Read Jinx by J. Torres Online


Archie Comics proudly introduces the first book of the new graphic novel series: Jinx. Written and drawn by the award-winning team of J. Torres (writer), Rick Burchett, and Terry Austin, Li’l Jinx has now grown up and is headed for high school! Real, not ideal...Jinx has just finished her last summer of middle school and is getting ready for her first day of high school. SArchie Comics proudly introduces the first book of the new graphic novel series: Jinx. Written and drawn by the award-winning team of J. Torres (writer), Rick Burchett, and Terry Austin, Li’l Jinx has now grown up and is headed for high school! Real, not ideal...Jinx has just finished her last summer of middle school and is getting ready for her first day of high school. She can’t wait to see her friends—all of the friends she’s hung out with since she was a little girl. There’s no reason for any of them to start acting weird, like, not want to sit with her at lunch, or want to date her or anything...right? It’s not like everything changes in high it?From the Hardcover edition....

Title : Jinx
Author :
Rating :
ISBN : 9781879794917
Format Type : Paperback
Number of Pages : 112 Pages
Status : Available For Download
Last checked : 21 Minutes ago!

Jinx Reviews

  • Paul Riches
    2018-10-16 07:07

    Jinx. She Is All Grown Up.You blink and they grow up so fast. Especially if you are reading Li’l Jinx.And trust me you will want to read these adventures of Jinx, just as she is about to enter a new phase of her life.Jinx was originally a gag strip character published for decades by Archie Comics. She was then called Li’l Jinx and had misadventures, fueled by her spunkiness, temper, and crazy interactions with her motley assortment of friends. Arguing with her dad, sometimes during whichever sport Jinx was involved with, also became a constant fixture of this series created by Joe Edwards.With all the relaunches, redos, and revitalizations exploding out of Archie Comics in the last few years, the decision was made to completely innovate the Li’l Jinx character by doing the unthinkable and impossible. She went from being four to fourteen overnight. And now she is firmly planted in the real world.This wonderful update is written by Canadian J. Torres, who with artist Rick Burchett, started off doing teaser one page gags scattered through issues of Life With Archie magazine. This graduated to showcasing the first few chapters of her new storyline in the Archie comic, with the rest continued online digitally. Once this premiere arc concluded, Archie released everything in a very spiffy trade now in my happy possession. I am as happy as Jinx!We start off with Jinx getting ready for her very first day of high school, all while deciding exactly what the very best outfit to wear is, and half listening to the diatribe from her very concerned father. His worry is palpable. Jinx is still outgoing, outspoken, and outrageous. Will she adapt to the social minefields of grade nine? Or will she end her first day with detention for mouthing off or decking someone? Or, heaven forbid, both?Jinx and her friends quickly become enmeshed with all sorts of modern day issues that occur naturally in their lives. First, our heroine is ensnared in the no cellphones rule immediately upon entry to her new school. What follows throughout the rest of this volume is Jinx and her cohorts dealing with the thorny issues of where to sit in the lunchroom, when is a boyfriend really a boyfriend, and the price that is paid for the ugly terrible face of petty jealousy. All this with a good fair amount of texting involved.At the capper of this volume of Jinx, we have only covered a short period of time of Jinx and her crew starting the new adventure called high school. So many story threads and character beats still exist and dangle in front of us, just awaiting further volumes to tell their tales.Jinx is positively addictive. More is requested. More is required. Jinx would demand so too.Scoopriches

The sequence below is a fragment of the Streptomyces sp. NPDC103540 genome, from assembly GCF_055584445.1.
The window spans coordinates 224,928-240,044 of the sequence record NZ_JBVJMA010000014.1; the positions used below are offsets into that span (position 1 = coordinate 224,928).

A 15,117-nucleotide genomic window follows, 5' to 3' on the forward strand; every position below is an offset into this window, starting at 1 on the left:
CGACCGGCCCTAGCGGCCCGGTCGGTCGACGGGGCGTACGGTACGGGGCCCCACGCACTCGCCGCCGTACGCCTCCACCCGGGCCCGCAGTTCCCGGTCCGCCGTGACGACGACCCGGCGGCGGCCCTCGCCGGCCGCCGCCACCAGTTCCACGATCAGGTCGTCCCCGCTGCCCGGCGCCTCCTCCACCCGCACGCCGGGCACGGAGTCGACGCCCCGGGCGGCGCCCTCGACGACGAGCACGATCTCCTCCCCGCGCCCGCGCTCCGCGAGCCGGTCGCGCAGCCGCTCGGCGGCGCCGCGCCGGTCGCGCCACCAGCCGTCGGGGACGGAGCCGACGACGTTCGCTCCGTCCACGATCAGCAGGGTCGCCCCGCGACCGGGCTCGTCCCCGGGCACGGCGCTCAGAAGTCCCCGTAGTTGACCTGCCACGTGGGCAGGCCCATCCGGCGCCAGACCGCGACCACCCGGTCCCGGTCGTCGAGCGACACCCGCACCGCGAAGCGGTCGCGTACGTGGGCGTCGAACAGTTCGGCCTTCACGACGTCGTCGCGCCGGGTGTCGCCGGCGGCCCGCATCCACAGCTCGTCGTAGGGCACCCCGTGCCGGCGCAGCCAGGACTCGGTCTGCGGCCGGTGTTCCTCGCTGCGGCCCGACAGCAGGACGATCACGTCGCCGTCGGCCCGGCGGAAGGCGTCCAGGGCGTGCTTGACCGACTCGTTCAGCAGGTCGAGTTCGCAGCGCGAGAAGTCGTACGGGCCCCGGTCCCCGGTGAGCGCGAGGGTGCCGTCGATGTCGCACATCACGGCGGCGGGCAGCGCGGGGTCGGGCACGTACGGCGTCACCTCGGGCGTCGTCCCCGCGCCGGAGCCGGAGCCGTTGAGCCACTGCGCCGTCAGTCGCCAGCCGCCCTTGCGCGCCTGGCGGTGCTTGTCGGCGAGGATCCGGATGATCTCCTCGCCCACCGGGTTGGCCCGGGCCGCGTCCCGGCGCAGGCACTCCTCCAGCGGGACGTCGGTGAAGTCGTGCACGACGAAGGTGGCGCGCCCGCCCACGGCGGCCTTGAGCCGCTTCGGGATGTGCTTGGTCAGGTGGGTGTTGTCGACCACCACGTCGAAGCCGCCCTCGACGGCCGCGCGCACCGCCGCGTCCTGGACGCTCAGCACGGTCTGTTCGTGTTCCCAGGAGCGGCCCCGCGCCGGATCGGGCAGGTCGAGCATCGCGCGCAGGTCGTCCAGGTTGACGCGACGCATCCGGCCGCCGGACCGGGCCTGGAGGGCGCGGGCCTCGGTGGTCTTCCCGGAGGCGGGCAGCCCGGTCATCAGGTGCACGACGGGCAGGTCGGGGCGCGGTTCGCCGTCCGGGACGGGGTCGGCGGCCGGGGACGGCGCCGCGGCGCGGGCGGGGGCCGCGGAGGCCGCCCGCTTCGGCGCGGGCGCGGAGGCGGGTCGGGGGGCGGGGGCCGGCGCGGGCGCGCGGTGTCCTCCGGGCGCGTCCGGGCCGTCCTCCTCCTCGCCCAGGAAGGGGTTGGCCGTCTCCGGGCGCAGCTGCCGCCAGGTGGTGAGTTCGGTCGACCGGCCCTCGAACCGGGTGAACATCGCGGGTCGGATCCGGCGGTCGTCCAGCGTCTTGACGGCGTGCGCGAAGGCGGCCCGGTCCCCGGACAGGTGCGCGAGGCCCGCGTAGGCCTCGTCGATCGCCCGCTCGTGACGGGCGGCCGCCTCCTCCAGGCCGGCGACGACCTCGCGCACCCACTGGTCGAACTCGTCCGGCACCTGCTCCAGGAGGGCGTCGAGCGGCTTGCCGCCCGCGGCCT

• Raina
    2018-10-18 02:06

    ::shrug::I read a lot of books about and for teenagers. I particularly read a lot of comic books about and for teenagers.And I get that there's a nostalgia factor with this title. I, myself, read A LOT of Archie comics growing up. Not so many Li'l Jinx comics, but I'm not unfamiliar with this universe or aesthetic. If it didn't have that hook - being a an update of a classic - I might downright dislike it. The story is fairly average for a high school drama. The cast is transparent in its strategic diversity, and the girl (our title character) is a bit forced in her empowerment. I have nothing bad to say about the illustrations. This is printed in bright, fresh color and the images serve the story well. I mean, the Veronica stand-in ("Gigi - frenemy, glam queen") couldn't possibly be in high school, but whatev. This might be fine if there weren't more, better realistic teen high school comics. When you look at this next to The Plain Janes or Drama, or even Friends with Boys, this distinctly pales in comparison.